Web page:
- Sweat the vegetables. Sweating draws out the moisture and mellows the onion flavor.
- Add the meat and cook until the meat is browned. Like the onions, you don’t want to caramelize the meat.
- Add the milk and simmer. Adding milk not only adds richness, but the proteins in milk help to tenderize the meat. While it’s really tempting to turn up the heat to reduce the milk, don’t! You want a nice lazy simmer… and yes, this will take time! Stir the mixture frequently to keep the milk from sticking to the bottom of the pan. It will separate and not look very appealing, but that’s how it is supposed to look!
- Add the wine and simmer some more. Wine enhances flavor – alcohol acts as an amplifier of flavor and also adds a bit of acid which helps to balance out the other flavors in a recipe.
- Simmer – LOW AND SLOW is the name of the game and essential for making the best bolognese sauce.
The best pasta to serve with Classic Bolognese Sauce
Shape matters! Although all pasta is made from virtually the same ingredients, what makes them different is their shapes. For this Italian meat sauce, you want a pasta that the sauce will cling to.
Tagliatelle is the traditional pasta served with beef bolognese sauce. But if you can’t find it, here are some other choices that are more widely available.
- Reginelle – this is the pasta I used. It’s similar to tagliatelle but with a ruffled edge.
- Rigatoni – the ridges on these pasta tubes really help to hold the sauce!
- Fusilli – the curly nature of this shape is also really good at holding the sauce.
Want more Italian Recipes? Don’t miss these!
- Pork Ragu – succulent pork ragu over polenta will have you swooning!
- Chicken Contadina – a simple one-pan supper with tomatoes, veggies and fresh herbs
- Chicken Scarpariello – this Italian American one-pan supper combines chicken, sausage and peppers!
- Parmesan Risotto – made in the Instant Pot, you may never make it on the stove again!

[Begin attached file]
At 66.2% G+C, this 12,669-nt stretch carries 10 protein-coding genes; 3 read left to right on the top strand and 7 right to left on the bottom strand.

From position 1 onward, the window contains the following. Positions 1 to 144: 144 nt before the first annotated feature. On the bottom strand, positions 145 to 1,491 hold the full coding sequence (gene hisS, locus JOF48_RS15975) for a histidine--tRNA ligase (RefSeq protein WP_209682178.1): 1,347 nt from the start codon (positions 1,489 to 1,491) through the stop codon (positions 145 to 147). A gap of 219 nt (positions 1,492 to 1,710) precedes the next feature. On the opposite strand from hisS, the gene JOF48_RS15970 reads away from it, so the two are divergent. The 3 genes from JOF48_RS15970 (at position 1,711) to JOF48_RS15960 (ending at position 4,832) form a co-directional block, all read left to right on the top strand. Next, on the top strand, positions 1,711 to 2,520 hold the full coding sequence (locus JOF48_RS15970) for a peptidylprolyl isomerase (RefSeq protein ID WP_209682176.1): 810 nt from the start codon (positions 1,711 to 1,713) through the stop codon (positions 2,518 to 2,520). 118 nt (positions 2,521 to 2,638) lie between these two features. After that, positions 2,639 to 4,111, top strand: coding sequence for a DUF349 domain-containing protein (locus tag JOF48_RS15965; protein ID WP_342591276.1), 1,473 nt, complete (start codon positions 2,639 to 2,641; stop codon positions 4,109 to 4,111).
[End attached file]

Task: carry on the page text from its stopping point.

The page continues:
- Fettuccine Alfredo – the ultimate, creamy Italian classic!
If you enjoyed this recipe, I would LOVE for you to give it a 5-star rating! Cheers! Nancy
Authentic Bolognese Sauce
- ¼ cup olive oil
- ½ cup unsalted butter divided
- 1 cup chopped onion
- 1 ⅓ cups chopped celery
- 1 ⅓ cups chopped carrots
- 1 lb ground beef with at least 20% fat
- ½ lb ground pork
- 1 teaspoon salt
- ½ teaaspoon black pepper
- 2 cups milk whole
- ¼ teaspoon ground nutmeg
- 2 cups dry white wine
- 3 cups whole, canned tomatoes cut up
- 3 lbs. pasta
- freshly grated Parmigiano Reggiano cheese
- In a large dutch oven or soup pot, add the olive oil, 6 Tablespoons of butter and the onions.
- Heat over medium heat and cook the onions until they are translucent. Do not brown the onions. If the onions start to brown a bit around the edges, reduce the heat.
- Add the carrots and celery and cook for a couple of minutes.
- Add the beef and pork. Season with salt and pepper.
- Cook until the beef and pork are no longer pink, crumbling the meat with a wooden spoon or spatula.
- Add the milk and let simmer until the milk has evaporated, stirring frequently for about 30 minutes.
- Add the nutmeg and stir.
- Add the wine, stir and simmer until the wine evaporates, about 30 minutes.
- Add the tomatoes and their juices and stir to combine., Increase the heat until the mixture begins to bubble. Turn the heat to low, simmer (i.e. a bubble only breaks the surface every so often).
- Cook, uncovered for approximately 3 hours, stirring occasionally.
- If the sauce begins to dry out, add about ½ cup of water and stir, making sure to scrape the bottom of the pan.
- Cook and drain the pasta and toss with the sauce and the remaining butter.
- Divide between low bowls and top with grated parmesan if desired.